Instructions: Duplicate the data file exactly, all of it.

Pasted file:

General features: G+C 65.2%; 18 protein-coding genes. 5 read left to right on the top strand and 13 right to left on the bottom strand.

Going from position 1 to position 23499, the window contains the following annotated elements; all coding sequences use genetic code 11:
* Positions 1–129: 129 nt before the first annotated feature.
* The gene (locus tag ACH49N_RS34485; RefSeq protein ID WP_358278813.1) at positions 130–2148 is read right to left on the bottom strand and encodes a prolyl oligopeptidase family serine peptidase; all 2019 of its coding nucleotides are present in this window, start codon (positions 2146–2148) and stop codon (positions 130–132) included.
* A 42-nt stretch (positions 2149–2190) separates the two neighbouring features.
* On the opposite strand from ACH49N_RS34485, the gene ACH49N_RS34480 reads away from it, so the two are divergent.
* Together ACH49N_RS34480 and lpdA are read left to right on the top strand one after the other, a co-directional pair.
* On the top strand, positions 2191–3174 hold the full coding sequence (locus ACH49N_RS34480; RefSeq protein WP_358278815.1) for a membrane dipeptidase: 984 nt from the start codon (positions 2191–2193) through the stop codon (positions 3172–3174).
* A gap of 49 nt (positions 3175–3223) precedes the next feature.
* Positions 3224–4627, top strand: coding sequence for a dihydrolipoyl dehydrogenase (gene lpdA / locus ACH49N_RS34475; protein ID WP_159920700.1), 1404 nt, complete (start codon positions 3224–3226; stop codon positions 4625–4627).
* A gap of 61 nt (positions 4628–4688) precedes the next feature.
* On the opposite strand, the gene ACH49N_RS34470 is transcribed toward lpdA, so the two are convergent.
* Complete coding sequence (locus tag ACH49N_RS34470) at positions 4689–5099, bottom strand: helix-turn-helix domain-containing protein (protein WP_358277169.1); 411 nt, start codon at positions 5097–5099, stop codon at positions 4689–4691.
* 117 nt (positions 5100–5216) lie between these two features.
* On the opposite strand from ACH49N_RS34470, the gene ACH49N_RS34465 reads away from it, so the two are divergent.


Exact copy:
General features: G+C 65.2%; 18 protein-coding genes. 5 read left to right on the top strand and 13 right to left on the bottom strand.

Going from position 1 to position 23499, the window contains the following annotated elements; all coding sequences use genetic code 11:
* Positions 1–129: 129 nt before the first annotated feature.
* The gene (locus tag ACH49N_RS34485; RefSeq protein ID WP_358278813.1) at positions 130–2148 is read right to left on the bottom strand and encodes a prolyl oligopeptidase family serine peptidase; all 2019 of its coding nucleotides are present in this window, start codon (positions 2146–2148) and stop codon (positions 130–132) included.
* A 42-nt stretch (positions 2149–2190) separates the two neighbouring features.
* On the opposite strand from ACH49N_RS34485, the gene ACH49N_RS34480 reads away from it, so the two are divergent.
* Together ACH49N_RS34480 and lpdA are read left to right on the top strand one after the other, a co-directional pair.
* On the top strand, positions 2191–3174 hold the full coding sequence (locus ACH49N_RS34480; RefSeq protein WP_358278815.1) for a membrane dipeptidase: 984 nt from the start codon (positions 2191–2193) through the stop codon (positions 3172–3174).
* A gap of 49 nt (positions 3175–3223) precedes the next feature.
* Positions 3224–4627, top strand: coding sequence for a dihydrolipoyl dehydrogenase (gene lpdA / locus ACH49N_RS34475; protein ID WP_159920700.1), 1404 nt, complete (start codon positions 3224–3226; stop codon positions 4625–4627).
* A gap of 61 nt (positions 4628–4688) precedes the next feature.
* On the opposite strand, the gene ACH49N_RS34470 is transcribed toward lpdA, so the two are convergent.
* Complete coding sequence (locus tag ACH49N_RS34470) at positions 4689–5099, bottom strand: helix-turn-helix domain-containing protein (protein WP_358277169.1); 411 nt, start codon at positions 5097–5099, stop codon at positions 4689–4691.
* 117 nt (positions 5100–5216) lie between these two features.
* On the opposite strand from ACH49N_RS34470, the gene ACH49N_RS34465 reads away from it, so the two are divergent.